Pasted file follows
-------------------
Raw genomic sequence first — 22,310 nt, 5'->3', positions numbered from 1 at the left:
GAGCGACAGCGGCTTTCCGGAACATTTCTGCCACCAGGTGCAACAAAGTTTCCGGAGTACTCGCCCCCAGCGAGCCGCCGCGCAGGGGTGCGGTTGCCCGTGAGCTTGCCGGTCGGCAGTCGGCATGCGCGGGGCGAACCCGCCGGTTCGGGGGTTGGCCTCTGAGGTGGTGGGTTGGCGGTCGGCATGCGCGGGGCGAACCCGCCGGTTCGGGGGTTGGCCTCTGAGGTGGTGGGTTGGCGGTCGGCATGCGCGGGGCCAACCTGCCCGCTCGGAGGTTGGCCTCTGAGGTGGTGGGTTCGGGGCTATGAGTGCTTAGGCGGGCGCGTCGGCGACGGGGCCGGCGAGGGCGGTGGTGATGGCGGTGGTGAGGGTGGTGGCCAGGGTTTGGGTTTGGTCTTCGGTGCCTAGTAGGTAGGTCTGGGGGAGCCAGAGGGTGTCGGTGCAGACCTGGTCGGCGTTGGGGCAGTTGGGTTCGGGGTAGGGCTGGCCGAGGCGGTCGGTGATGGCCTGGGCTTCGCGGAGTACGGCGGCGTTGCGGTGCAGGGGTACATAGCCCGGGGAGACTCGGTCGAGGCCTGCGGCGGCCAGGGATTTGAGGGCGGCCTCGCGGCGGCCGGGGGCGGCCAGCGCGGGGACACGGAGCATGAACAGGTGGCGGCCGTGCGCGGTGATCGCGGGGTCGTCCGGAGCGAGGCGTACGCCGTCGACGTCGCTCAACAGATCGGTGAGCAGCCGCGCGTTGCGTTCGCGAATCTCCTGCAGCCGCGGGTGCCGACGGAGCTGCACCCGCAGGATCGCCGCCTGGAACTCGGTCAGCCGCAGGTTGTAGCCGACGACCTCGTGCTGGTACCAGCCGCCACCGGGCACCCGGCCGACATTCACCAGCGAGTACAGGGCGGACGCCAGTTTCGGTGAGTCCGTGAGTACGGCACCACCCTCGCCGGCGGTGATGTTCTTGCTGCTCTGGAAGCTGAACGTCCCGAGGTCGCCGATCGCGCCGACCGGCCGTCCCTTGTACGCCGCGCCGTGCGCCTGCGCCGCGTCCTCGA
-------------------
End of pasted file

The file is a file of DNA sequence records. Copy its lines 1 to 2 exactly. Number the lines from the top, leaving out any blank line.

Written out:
Raw genomic sequence first — 22,310 nt, 5'->3', positions numbered from 1 at the left:
GAGCGACAGCGGCTTTCCGGAACATTTCTGCCACCAGGTGCAACAAAGTTTCCGGAGTACTCGCCCCCAGCGAGCCGCCGCGCAGGGGTGCGGTTGCCCGTGAGCTTGCCGGTCGGCAGTCGGCATGCGCGGGGCGAACCCGCCGGTTCGGGGGTTGGCCTCTGAGGTGGTGGGTTGGCGGTCGGCATGCGCGGGGCGAACCCGCCGGTTCGGGGGTTGGCCTCTGAGGTGGTGGGTTGGCGGTCGGCATGCGCGGGGCCAACCTGCCCGCTCGGAGGTTGGCCTCTGAGGTGGTGGGTTCGGGGCTATGAGTGCTTAGGCGGGCGCGTCGGCGACGGGGCCGGCGAGGGCGGTGGTGATGGCGGTGGTGAGGGTGGTGGCCAGGGTTTGGGTTTGGTCTTCGGTGCCTAGTAGGTAGGTCTGGGGGAGCCAGAGGGTGTCGGTGCAGACCTGGTCGGCGTTGGGGCAGTTGGGTTCGGGGTAGGGCTGGCCGAGGCGGTCGGTGATGGCCTGGGCTTCGCGGAGTACGGCGGCGTTGCGGTGCAGGGGTACATAGCCCGGGGAGACTCGGTCGAGGCCTGCGGCGGCCAGGGATTTGAGGGCGGCCTCGCGGCGGCCGGGGGCGGCCAGCGCGGGGACACGGAGCATGAACAGGTGGCGGCCGTGCGCGGTGATCGCGGGGTCGTCCGGAGCGAGGCGTACGCCGTCGACGTCGCTCAACAGATCGGTGAGCAGCCGCGCGTTGCGTTCGCGAATCTCCTGCAGCCGCGGGTGCCGACGGAGCTGCACCCGCAGGATCGCCGCCTGGAACTCGGTCAGCCGCAGGTTGTAGCCGACGACCTCGTGCTGGTACCAGCCGCCACCGGGCACCCGGCCGACATTCACCAGCGAGTACAGGGCGGACGCCAGTTTCGGTGAGTCCGTGAGTACGGCACCACCCTCGCCGGCGGTGATGTTCTTGCTGCTCTGGAAGCTGAACGTCCCGAGGTCGCCGATCGCGCCGACCGGCCGTCCCTTGTACGCCGCGCCGTGCGCCTGCGCCGCGTCCTCGA